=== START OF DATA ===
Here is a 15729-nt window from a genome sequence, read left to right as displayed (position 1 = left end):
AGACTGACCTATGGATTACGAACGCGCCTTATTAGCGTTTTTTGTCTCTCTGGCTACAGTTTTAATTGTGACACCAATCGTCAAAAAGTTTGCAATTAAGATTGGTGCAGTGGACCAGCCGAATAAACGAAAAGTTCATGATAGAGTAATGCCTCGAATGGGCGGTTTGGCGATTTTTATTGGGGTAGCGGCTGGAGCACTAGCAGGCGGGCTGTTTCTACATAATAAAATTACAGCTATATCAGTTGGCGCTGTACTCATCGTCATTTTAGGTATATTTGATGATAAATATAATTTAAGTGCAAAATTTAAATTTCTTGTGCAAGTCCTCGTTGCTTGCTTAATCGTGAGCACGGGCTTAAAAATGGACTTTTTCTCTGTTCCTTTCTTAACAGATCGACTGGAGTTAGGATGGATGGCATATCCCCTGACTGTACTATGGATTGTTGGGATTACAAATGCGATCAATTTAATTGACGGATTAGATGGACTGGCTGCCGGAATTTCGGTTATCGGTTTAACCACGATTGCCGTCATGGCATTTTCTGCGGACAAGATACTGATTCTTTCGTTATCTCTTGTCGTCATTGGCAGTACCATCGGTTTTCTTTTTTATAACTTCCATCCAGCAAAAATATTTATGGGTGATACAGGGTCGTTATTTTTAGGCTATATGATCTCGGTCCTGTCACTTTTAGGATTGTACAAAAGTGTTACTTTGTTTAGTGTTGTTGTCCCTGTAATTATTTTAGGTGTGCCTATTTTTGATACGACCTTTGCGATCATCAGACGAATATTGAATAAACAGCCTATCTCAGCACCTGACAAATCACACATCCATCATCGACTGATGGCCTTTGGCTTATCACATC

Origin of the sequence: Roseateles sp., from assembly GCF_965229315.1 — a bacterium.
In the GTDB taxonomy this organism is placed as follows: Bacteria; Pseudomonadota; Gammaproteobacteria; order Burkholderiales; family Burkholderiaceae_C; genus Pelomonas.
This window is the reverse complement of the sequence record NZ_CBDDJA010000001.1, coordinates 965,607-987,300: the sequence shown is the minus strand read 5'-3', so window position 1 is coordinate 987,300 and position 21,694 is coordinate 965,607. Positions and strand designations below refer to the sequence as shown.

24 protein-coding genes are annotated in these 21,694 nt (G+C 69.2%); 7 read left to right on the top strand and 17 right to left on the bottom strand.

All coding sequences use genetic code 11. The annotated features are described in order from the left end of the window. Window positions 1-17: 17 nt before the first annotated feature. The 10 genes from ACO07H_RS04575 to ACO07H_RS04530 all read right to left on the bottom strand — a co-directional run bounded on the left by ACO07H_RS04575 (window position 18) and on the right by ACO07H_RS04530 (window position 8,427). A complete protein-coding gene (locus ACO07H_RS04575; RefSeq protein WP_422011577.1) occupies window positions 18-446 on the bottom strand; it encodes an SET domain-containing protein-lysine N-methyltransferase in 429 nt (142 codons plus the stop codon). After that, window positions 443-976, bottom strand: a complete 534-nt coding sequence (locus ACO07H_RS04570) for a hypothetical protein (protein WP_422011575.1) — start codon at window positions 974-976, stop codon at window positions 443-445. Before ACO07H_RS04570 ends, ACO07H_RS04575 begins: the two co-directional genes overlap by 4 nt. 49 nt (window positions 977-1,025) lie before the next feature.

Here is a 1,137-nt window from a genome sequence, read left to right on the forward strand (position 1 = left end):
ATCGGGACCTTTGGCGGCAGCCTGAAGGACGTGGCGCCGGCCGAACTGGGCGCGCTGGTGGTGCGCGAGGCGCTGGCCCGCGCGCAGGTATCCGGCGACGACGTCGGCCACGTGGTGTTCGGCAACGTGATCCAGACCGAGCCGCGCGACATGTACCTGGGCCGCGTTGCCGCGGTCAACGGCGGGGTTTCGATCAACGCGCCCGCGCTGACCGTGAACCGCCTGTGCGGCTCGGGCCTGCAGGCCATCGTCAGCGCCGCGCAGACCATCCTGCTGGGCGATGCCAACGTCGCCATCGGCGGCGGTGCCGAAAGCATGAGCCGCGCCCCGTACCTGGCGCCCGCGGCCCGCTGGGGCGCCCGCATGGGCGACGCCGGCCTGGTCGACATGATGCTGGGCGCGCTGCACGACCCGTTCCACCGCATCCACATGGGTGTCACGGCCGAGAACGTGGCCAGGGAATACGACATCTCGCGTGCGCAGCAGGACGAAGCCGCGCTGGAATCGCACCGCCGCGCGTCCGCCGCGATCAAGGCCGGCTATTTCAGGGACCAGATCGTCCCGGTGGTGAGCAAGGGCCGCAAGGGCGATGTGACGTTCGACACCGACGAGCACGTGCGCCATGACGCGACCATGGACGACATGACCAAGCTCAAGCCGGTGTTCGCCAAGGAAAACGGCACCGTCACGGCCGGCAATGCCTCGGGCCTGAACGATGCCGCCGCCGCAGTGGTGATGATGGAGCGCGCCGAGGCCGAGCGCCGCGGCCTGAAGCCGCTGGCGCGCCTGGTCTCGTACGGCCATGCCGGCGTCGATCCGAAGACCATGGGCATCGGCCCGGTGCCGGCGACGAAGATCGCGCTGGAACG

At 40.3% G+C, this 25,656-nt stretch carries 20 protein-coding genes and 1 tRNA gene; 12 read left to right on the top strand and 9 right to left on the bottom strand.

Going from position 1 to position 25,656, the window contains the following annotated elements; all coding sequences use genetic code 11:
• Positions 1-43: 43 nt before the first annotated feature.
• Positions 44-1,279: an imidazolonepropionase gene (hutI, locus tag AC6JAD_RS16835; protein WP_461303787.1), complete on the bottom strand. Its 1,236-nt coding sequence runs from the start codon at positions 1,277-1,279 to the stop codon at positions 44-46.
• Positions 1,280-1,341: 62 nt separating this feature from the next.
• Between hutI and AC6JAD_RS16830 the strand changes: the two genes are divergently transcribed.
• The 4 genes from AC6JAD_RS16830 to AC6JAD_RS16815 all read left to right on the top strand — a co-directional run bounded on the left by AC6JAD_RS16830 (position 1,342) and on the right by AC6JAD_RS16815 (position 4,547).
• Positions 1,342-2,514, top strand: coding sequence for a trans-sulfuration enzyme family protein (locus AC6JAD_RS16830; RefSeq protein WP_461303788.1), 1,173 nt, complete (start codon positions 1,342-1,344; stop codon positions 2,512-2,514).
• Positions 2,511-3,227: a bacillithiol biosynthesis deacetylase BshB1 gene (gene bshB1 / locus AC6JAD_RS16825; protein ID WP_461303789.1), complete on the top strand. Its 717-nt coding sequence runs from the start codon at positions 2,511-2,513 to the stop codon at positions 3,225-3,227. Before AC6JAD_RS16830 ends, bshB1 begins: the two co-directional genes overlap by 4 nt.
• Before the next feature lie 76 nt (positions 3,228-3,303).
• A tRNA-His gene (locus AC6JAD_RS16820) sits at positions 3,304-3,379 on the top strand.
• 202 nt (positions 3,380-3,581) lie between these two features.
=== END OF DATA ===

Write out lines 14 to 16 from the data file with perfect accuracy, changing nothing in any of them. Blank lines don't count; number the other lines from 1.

• Positions 1,280-1,341: 62 nt separating this feature from the next.
• Between hutI and AC6JAD_RS16830 the strand changes: the two genes are divergently transcribed.
• The 4 genes from AC6JAD_RS16830 to AC6JAD_RS16815 all read left to right on the top strand — a co-directional run bounded on the left by AC6JAD_RS16830 (position 1,342) and on the right by AC6JAD_RS16815 (position 4,547).